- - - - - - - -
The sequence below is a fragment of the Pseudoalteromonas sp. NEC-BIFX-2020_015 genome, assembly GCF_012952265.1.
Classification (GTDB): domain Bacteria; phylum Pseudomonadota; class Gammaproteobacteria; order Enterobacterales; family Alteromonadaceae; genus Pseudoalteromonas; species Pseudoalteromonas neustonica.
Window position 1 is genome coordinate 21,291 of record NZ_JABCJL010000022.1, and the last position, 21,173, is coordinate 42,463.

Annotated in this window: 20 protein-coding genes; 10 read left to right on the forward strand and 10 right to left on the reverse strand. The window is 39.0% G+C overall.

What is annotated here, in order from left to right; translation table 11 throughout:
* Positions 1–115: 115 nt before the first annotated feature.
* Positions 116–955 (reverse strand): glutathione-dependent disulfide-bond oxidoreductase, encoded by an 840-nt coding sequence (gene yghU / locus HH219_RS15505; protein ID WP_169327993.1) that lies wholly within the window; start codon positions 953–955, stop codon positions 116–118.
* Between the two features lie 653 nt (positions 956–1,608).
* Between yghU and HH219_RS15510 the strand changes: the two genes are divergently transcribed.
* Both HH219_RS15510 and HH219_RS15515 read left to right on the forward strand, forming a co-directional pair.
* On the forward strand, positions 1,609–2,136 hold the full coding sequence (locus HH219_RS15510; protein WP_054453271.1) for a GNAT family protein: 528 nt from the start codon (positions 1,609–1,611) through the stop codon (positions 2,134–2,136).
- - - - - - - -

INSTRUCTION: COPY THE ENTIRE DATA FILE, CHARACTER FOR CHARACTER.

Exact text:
The sequence below is a fragment of the Pseudoalteromonas sp. NEC-BIFX-2020_015 genome, assembly GCF_012952265.1.
Classification (GTDB): domain Bacteria; phylum Pseudomonadota; class Gammaproteobacteria; order Enterobacterales; family Alteromonadaceae; genus Pseudoalteromonas; species Pseudoalteromonas neustonica.
Window position 1 is genome coordinate 21,291 of record NZ_JABCJL010000022.1, and the last position, 21,173, is coordinate 42,463.

Annotated in this window: 20 protein-coding genes; 10 read left to right on the forward strand and 10 right to left on the reverse strand. The window is 39.0% G+C overall.

What is annotated here, in order from left to right; translation table 11 throughout:
* Positions 1–115: 115 nt before the first annotated feature.
* Positions 116–955 (reverse strand): glutathione-dependent disulfide-bond oxidoreductase, encoded by an 840-nt coding sequence (gene yghU / locus HH219_RS15505; protein ID WP_169327993.1) that lies wholly within the window; start codon positions 953–955, stop codon positions 116–118.
* Between the two features lie 653 nt (positions 956–1,608).
* Between yghU and HH219_RS15510 the strand changes: the two genes are divergently transcribed.
* Both HH219_RS15510 and HH219_RS15515 read left to right on the forward strand, forming a co-directional pair.
* On the forward strand, positions 1,609–2,136 hold the full coding sequence (locus HH219_RS15510; protein WP_054453271.1) for a GNAT family protein: 528 nt from the start codon (positions 1,609–1,611) through the stop codon (positions 2,134–2,136).